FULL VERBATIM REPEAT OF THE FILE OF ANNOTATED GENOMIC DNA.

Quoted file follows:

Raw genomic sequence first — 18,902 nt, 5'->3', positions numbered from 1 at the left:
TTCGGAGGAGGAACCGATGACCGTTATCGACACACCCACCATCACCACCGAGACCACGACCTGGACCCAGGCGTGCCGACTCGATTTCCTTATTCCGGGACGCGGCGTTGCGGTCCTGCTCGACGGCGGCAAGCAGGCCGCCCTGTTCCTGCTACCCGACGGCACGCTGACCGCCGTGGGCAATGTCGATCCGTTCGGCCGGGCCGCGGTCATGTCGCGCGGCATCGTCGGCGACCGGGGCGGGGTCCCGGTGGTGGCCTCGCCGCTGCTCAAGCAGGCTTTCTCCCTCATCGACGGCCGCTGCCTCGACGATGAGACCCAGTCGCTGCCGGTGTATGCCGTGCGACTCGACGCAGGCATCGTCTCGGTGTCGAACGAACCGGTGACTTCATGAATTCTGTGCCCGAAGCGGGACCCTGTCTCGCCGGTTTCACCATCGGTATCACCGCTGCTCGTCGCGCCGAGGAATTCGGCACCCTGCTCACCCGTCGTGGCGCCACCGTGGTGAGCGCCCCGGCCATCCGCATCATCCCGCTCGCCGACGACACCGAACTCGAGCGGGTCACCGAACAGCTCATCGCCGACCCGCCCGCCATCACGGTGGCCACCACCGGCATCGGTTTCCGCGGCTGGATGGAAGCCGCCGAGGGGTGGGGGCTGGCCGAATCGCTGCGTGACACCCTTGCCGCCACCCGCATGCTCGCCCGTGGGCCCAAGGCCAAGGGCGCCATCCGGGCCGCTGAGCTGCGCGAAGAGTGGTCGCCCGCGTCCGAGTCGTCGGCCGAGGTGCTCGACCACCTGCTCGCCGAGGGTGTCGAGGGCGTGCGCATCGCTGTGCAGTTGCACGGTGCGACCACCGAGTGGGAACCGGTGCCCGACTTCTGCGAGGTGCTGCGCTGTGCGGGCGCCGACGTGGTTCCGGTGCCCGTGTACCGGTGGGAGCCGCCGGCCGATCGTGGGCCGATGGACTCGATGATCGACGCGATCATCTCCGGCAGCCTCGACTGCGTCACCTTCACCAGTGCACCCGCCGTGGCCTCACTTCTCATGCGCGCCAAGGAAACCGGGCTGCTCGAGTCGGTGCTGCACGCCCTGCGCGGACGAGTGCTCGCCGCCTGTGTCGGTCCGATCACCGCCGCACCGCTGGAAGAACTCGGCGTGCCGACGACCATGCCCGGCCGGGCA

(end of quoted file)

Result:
Raw genomic sequence first — 18,902 nt, 5'->3', positions numbered from 1 at the left:
TTCGGAGGAGGAACCGATGACCGTTATCGACACACCCACCATCACCACCGAGACCACGACCTGGACCCAGGCGTGCCGACTCGATTTCCTTATTCCGGGACGCGGCGTTGCGGTCCTGCTCGACGGCGGCAAGCAGGCCGCCCTGTTCCTGCTACCCGACGGCACGCTGACCGCCGTGGGCAATGTCGATCCGTTCGGCCGGGCCGCGGTCATGTCGCGCGGCATCGTCGGCGACCGGGGCGGGGTCCCGGTGGTGGCCTCGCCGCTGCTCAAGCAGGCTTTCTCCCTCATCGACGGCCGCTGCCTCGACGATGAGACCCAGTCGCTGCCGGTGTATGCCGTGCGACTCGACGCAGGCATCGTCTCGGTGTCGAACGAACCGGTGACTTCATGAATTCTGTGCCCGAAGCGGGACCCTGTCTCGCCGGTTTCACCATCGGTATCACCGCTGCTCGTCGCGCCGAGGAATTCGGCACCCTGCTCACCCGTCGTGGCGCCACCGTGGTGAGCGCCCCGGCCATCCGCATCATCCCGCTCGCCGACGACACCGAACTCGAGCGGGTCACCGAACAGCTCATCGCCGACCCGCCCGCCATCACGGTGGCCACCACCGGCATCGGTTTCCGCGGCTGGATGGAAGCCGCCGAGGGGTGGGGGCTGGCCGAATCGCTGCGTGACACCCTTGCCGCCACCCGCATGCTCGCCCGTGGGCCCAAGGCCAAGGGCGCCATCCGGGCCGCTGAGCTGCGCGAAGAGTGGTCGCCCGCGTCCGAGTCGTCGGCCGAGGTGCTCGACCACCTGCTCGCCGAGGGTGTCGAGGGCGTGCGCATCGCTGTGCAGTTGCACGGTGCGACCACCGAGTGGGAACCGGTGCCCGACTTCTGCGAGGTGCTGCGCTGTGCGGGCGCCGACGTGGTTCCGGTGCCCGTGTACCGGTGGGAGCCGCCGGCCGATCGTGGGCCGATGGACTCGATGATCGACGCGATCATCTCCGGCAGCCTCGACTGCGTCACCTTCACCAGTGCACCCGCCGTGGCCTCACTTCTCATGCGCGCCAAGGAAACCGGGCTGCTCGAGTCGGTGCTGCACGCCCTGCGCGGACGAGTGCTCGCCGCCTGTGTCGGTCCGATCACCGCCGCACCGCTGGAAGAACTCGGCGTGCCGACGACCATGCCCGGCCGGGCA